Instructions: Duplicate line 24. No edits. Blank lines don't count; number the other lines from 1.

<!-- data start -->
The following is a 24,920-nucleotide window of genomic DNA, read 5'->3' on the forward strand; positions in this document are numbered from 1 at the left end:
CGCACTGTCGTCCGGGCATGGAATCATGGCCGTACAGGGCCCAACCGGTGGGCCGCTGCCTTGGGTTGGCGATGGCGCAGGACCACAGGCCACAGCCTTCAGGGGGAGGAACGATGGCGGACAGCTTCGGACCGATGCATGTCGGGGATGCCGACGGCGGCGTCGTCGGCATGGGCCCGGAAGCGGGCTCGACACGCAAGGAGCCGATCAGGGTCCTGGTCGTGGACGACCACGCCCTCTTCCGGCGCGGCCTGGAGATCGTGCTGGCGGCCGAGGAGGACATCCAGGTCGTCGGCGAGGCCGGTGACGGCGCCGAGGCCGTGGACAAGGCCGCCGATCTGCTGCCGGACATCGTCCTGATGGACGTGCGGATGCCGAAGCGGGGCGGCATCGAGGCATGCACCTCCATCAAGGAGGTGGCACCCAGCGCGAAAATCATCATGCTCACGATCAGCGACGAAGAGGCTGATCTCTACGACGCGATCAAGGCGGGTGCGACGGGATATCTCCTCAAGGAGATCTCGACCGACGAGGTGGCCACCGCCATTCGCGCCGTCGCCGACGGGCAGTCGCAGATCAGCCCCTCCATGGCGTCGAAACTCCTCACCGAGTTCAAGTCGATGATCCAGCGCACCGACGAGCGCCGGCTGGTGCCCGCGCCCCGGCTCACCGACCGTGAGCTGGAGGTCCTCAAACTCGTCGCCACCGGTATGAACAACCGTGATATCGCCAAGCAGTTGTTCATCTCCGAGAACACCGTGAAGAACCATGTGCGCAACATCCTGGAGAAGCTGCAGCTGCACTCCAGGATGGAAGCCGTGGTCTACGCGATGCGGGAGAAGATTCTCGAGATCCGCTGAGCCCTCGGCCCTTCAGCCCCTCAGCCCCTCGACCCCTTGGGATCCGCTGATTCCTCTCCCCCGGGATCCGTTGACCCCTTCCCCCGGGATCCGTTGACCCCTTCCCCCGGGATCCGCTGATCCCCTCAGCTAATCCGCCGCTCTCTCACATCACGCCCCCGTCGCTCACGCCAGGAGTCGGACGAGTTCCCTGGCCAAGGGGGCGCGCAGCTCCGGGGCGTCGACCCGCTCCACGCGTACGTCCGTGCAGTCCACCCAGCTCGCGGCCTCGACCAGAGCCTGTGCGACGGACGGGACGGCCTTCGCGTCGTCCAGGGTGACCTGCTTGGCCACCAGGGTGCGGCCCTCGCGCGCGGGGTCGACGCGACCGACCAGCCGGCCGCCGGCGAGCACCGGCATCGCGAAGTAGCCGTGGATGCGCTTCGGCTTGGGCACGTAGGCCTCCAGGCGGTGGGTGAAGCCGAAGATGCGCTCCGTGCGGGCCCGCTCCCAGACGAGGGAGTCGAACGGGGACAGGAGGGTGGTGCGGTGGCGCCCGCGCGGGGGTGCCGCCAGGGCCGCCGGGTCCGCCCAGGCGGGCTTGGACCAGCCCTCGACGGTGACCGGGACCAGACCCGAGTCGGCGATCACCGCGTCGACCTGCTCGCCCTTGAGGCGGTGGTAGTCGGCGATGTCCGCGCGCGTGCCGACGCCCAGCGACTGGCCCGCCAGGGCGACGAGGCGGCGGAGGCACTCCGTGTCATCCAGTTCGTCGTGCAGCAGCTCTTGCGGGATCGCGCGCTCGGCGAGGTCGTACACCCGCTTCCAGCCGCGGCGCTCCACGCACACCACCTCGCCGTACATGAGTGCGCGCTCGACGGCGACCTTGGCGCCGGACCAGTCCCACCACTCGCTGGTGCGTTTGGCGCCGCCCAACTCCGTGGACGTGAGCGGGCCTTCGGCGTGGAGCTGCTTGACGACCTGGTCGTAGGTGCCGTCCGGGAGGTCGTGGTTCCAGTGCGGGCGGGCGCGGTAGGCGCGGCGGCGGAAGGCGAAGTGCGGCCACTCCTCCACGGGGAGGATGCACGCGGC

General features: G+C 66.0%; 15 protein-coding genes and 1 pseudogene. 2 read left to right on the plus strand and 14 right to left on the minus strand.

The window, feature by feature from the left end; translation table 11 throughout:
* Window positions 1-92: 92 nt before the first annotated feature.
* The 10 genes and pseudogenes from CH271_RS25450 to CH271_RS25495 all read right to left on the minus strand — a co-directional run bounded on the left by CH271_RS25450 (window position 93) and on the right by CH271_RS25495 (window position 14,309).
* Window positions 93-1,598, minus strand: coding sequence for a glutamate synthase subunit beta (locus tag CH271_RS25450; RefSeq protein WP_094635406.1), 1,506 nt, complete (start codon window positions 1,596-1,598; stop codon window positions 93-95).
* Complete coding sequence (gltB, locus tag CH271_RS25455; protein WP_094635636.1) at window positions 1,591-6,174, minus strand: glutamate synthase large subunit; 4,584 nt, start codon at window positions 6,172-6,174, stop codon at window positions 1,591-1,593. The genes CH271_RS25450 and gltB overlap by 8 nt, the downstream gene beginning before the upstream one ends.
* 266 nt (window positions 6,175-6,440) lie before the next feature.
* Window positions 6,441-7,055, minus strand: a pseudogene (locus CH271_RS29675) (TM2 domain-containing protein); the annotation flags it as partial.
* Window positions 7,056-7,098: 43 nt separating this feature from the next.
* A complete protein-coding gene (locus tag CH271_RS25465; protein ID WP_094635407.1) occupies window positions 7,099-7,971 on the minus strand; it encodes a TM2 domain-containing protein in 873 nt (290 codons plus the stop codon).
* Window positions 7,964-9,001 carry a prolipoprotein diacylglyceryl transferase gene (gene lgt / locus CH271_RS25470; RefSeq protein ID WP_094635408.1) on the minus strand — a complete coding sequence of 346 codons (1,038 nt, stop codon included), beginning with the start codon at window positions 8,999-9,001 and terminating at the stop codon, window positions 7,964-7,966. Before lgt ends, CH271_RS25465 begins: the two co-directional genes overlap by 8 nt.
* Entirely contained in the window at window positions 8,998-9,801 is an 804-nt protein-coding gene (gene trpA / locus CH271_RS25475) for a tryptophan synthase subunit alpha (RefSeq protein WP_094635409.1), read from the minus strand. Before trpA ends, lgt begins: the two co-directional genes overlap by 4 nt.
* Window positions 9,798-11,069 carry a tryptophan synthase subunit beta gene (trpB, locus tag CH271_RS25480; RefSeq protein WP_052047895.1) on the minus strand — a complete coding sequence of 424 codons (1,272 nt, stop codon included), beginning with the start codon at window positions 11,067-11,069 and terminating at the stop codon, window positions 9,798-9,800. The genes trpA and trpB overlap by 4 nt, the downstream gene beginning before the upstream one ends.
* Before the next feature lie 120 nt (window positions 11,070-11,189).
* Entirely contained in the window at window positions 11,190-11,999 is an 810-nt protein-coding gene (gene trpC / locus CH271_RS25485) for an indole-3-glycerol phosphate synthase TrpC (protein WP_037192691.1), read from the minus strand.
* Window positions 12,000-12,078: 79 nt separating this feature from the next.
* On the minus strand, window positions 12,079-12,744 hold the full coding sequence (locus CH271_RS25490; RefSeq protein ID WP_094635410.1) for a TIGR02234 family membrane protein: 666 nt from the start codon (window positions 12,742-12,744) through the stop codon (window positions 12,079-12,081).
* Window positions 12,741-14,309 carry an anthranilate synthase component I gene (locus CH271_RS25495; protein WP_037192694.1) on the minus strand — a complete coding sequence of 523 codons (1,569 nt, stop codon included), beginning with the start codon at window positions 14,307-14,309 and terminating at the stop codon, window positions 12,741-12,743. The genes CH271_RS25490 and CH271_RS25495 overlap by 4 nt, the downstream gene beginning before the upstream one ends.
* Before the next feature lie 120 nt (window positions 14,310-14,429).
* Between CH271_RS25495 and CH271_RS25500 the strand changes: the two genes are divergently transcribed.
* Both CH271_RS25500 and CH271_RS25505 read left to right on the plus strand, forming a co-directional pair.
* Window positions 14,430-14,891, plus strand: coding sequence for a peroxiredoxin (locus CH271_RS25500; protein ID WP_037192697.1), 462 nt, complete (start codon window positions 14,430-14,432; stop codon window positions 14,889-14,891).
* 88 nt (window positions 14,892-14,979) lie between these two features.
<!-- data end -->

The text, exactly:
* Window positions 14,430-14,891, plus strand: coding sequence for a peroxiredoxin (locus CH271_RS25500; protein ID WP_037192697.1), 462 nt, complete (start codon window positions 14,430-14,432; stop codon window positions 14,889-14,891).